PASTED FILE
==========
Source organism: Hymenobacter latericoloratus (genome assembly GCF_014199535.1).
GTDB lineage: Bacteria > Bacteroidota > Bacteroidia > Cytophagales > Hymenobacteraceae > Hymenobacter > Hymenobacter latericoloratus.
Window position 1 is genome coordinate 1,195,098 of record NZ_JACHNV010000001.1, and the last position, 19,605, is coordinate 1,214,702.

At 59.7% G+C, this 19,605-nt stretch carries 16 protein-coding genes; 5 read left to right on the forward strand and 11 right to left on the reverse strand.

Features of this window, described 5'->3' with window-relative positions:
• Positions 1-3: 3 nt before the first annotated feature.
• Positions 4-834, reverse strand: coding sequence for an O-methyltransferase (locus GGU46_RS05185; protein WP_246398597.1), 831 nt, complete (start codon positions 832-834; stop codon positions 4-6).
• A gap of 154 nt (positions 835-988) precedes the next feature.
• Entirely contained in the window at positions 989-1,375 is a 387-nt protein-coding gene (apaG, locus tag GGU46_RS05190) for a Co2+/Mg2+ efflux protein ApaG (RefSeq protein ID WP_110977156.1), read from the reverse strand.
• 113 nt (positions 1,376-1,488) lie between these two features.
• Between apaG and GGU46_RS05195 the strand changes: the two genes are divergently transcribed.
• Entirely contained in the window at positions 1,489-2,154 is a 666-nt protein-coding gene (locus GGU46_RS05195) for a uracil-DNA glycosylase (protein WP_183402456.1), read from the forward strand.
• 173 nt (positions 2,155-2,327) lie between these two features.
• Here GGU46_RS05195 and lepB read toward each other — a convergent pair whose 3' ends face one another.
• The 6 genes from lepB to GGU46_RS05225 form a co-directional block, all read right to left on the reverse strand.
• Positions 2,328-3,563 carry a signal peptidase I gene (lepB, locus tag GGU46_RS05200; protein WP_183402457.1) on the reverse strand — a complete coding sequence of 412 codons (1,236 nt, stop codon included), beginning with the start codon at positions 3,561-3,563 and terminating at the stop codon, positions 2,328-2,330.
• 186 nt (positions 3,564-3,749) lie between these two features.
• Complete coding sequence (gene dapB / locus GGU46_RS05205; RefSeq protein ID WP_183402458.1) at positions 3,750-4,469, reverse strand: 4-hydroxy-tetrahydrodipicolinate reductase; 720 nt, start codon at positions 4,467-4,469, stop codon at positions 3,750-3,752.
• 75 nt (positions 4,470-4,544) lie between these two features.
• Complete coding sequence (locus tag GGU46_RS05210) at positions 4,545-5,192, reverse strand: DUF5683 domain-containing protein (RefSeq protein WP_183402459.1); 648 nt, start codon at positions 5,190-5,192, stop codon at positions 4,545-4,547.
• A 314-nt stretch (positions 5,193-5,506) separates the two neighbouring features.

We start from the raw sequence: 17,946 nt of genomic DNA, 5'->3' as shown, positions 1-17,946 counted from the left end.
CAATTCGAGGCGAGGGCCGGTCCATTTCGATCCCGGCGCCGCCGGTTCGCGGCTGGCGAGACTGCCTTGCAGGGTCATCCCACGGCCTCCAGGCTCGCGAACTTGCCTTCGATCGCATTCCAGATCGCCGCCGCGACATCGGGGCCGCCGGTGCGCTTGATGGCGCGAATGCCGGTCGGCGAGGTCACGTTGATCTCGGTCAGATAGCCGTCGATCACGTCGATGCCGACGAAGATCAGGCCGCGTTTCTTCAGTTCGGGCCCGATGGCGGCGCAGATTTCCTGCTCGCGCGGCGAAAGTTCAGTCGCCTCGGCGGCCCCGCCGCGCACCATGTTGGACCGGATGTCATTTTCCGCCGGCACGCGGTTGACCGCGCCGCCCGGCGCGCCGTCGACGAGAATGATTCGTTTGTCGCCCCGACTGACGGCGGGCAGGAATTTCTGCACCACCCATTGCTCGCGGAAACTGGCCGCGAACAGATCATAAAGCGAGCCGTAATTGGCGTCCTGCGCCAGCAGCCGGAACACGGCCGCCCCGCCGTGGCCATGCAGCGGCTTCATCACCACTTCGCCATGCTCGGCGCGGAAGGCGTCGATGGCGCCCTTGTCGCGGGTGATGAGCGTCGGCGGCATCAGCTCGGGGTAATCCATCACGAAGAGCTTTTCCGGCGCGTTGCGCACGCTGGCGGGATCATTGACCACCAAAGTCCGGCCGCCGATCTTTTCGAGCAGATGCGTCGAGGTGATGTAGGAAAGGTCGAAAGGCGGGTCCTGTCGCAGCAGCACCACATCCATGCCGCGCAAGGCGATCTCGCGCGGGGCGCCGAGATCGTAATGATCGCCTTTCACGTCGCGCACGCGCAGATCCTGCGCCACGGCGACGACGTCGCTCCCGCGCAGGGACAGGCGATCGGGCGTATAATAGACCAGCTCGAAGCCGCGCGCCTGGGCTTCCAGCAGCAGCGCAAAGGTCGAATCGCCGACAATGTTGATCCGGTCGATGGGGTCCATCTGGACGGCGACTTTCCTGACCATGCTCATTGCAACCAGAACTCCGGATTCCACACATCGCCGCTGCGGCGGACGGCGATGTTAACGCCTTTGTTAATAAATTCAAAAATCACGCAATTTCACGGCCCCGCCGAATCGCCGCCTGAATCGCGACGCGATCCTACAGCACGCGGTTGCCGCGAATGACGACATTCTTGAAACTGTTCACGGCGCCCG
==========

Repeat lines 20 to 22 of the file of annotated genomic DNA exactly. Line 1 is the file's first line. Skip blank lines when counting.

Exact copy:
• Complete coding sequence (locus tag GGU46_RS05210) at positions 4,545-5,192, reverse strand: DUF5683 domain-containing protein (RefSeq protein WP_183402459.1); 648 nt, start codon at positions 5,190-5,192, stop codon at positions 4,545-4,547.
• A 314-nt stretch (positions 5,193-5,506) separates the two neighbouring features.

We start from the raw sequence: 17,946 nt of genomic DNA, 5'->3' as shown, positions 1-17,946 counted from the left end.